project news

Signs of Sun Bears discovered

News item submitted by Alex Baker
News item dated 3 Feb 2011


Whilst carrying out forest treks over the past few weeks, volunteers on the Frontier Cambodia Forest project have seen increasing evidence of Sun Bears in the areas around the camp. As well as finding tracks left by a mother and cub, the team has spotted other telltale signs of bear activity, including claw marks left on tree bark, and logs that have been ripped open by bears searching for food. Sun Bears, also known as the “Honey Bears” because of their fondness for honey, are omnivorous, and eat a wide range of fruit and invertebrates. They use their powerful claws to break open tree trunks and logs in order to access the honey, grubs or termites contained within, and due to their weak eyesight rely heavily on their keen sense of smell.

Cambodia is home to two species of bears; the Sun bear (Helarctos malayanus) and the Asiatic black bear (Ursus thibetanus), both of which are listed as Vulnerable by the International Union for Conservation of Nature. Whilst both species are threatened by habitat loss, resulting from illegal logging and forest clearance for plantation and road expansion, they are also under serious threat from commercial hunting operations. Both the Asiatic Black Bear and the Sun Bear are hunted for their fur and gall bladders, as well as other body parts, for use in the production of traditional medicines. This practice continues despite having been scientifically proven to have no medicinal benefit.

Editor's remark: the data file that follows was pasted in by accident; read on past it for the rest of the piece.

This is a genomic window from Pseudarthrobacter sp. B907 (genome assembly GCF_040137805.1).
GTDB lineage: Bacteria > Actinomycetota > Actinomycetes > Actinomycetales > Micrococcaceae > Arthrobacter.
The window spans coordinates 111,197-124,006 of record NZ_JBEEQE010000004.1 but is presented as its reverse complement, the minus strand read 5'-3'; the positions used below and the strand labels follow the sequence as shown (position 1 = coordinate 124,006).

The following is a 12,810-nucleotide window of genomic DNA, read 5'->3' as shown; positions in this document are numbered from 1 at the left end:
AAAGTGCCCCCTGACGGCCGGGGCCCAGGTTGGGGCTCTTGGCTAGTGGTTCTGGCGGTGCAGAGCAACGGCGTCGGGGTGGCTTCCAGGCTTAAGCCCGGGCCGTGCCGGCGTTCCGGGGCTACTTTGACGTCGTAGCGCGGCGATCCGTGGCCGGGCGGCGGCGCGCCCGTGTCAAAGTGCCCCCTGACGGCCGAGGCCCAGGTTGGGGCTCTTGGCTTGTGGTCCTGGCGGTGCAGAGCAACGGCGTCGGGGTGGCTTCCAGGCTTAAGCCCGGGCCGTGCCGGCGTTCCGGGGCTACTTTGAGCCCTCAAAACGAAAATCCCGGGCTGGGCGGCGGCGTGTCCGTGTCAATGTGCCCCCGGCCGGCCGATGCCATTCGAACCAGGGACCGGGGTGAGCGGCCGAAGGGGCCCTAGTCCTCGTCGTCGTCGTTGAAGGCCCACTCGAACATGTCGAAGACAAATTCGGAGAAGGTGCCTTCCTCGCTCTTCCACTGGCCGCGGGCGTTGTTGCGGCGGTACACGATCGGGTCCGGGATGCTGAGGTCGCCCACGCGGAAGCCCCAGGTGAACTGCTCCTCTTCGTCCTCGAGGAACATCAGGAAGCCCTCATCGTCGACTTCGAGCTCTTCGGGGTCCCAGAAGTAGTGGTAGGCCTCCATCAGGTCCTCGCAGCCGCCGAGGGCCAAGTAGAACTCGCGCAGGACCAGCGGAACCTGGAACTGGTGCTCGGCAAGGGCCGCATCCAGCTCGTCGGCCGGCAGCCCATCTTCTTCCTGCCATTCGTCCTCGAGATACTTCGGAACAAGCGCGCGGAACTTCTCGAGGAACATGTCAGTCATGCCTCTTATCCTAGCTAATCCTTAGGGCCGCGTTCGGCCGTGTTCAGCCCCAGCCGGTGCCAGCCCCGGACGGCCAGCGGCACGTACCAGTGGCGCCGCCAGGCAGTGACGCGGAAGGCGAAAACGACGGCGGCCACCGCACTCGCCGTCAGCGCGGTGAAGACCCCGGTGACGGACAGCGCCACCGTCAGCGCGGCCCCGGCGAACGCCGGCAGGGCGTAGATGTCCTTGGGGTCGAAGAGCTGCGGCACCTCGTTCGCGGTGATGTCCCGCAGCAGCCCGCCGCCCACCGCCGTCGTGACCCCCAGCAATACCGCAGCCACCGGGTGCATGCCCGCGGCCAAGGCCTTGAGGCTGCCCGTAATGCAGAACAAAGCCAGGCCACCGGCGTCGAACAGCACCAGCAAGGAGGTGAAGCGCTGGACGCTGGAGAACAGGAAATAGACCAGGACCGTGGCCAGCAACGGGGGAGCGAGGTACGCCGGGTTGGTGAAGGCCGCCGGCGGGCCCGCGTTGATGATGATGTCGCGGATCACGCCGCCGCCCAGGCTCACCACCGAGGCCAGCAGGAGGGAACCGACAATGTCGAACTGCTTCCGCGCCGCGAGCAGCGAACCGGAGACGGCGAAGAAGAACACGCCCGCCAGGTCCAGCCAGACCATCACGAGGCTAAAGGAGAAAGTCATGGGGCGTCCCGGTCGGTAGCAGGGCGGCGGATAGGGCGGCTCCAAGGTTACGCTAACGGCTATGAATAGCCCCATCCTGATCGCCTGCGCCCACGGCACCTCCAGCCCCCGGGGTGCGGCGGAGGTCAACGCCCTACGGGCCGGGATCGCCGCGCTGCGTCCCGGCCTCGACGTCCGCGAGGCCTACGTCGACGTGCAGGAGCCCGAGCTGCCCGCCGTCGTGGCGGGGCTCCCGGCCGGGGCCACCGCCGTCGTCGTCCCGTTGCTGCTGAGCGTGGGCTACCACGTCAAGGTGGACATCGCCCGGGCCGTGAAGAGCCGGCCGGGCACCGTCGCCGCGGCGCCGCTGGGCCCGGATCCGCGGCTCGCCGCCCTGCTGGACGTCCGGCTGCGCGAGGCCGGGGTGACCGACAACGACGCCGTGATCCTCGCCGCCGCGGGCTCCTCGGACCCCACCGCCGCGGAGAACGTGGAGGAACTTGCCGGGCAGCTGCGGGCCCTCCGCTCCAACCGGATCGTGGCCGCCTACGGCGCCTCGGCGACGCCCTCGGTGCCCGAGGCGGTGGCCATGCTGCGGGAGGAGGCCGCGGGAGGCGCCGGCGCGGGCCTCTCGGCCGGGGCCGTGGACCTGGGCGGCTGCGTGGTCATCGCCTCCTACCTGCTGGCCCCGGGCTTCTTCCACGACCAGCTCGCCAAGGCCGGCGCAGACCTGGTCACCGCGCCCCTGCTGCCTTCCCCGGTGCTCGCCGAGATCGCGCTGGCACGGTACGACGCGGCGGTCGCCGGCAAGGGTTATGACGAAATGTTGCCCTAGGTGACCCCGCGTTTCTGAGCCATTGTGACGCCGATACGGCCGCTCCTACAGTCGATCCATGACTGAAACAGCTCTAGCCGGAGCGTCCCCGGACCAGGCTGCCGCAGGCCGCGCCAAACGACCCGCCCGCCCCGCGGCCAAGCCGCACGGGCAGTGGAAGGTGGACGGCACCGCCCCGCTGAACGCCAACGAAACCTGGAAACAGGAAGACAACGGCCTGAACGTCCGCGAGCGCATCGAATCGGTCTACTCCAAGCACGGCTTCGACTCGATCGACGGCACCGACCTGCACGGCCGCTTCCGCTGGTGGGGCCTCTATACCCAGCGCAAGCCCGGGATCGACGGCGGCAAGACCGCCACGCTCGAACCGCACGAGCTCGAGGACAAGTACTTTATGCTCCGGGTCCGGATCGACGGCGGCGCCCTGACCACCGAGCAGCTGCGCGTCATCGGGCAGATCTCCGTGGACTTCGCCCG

Sun Bears are also threatened by farmers who hunt them because they regard the bears as a danger to their crops, and Sun Bear mothers are sometimes killed so that their cubs can be captured and sold as part of the pet trade. Most recent conservation efforts have focused on mapping bear distribution and ranges, although anti-poaching measures, such as the establishment of protected areas and increased action to reduce the trade in bear parts are also regarded as essential in protecting populations of both Sun Bears and Asiatic Black Bears.

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